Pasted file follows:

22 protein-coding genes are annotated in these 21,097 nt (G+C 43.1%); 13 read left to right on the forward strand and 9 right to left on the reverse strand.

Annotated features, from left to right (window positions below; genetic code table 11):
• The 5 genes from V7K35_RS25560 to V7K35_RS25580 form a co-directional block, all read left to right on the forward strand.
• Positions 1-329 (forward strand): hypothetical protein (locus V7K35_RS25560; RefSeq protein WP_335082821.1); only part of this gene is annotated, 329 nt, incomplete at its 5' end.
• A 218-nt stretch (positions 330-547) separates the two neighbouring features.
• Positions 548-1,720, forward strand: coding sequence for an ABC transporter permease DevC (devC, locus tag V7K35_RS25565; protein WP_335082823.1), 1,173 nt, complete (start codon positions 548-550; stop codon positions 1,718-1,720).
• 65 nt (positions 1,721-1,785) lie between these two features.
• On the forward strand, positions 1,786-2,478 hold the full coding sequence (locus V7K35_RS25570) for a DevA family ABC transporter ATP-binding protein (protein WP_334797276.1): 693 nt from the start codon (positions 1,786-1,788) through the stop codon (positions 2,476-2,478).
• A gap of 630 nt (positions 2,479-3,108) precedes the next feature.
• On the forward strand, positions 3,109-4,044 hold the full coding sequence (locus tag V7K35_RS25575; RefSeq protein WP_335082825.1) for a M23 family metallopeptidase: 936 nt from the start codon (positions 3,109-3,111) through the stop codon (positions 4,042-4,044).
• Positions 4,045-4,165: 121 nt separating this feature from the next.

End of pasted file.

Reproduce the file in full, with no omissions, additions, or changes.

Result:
22 protein-coding genes are annotated in these 21,097 nt (G+C 43.1%); 13 read left to right on the forward strand and 9 right to left on the reverse strand.

Annotated features, from left to right (window positions below; genetic code table 11):
• The 5 genes from V7K35_RS25560 to V7K35_RS25580 form a co-directional block, all read left to right on the forward strand.
• Positions 1-329 (forward strand): hypothetical protein (locus V7K35_RS25560; RefSeq protein WP_335082821.1); only part of this gene is annotated, 329 nt, incomplete at its 5' end.
• A 218-nt stretch (positions 330-547) separates the two neighbouring features.
• Positions 548-1,720, forward strand: coding sequence for an ABC transporter permease DevC (devC, locus tag V7K35_RS25565; protein WP_335082823.1), 1,173 nt, complete (start codon positions 548-550; stop codon positions 1,718-1,720).
• 65 nt (positions 1,721-1,785) lie between these two features.
• On the forward strand, positions 1,786-2,478 hold the full coding sequence (locus V7K35_RS25570) for a DevA family ABC transporter ATP-binding protein (protein WP_334797276.1): 693 nt from the start codon (positions 1,786-1,788) through the stop codon (positions 2,476-2,478).
• A gap of 630 nt (positions 2,479-3,108) precedes the next feature.
• On the forward strand, positions 3,109-4,044 hold the full coding sequence (locus tag V7K35_RS25575; RefSeq protein WP_335082825.1) for a M23 family metallopeptidase: 936 nt from the start codon (positions 3,109-3,111) through the stop codon (positions 4,042-4,044).
• Positions 4,045-4,165: 121 nt separating this feature from the next.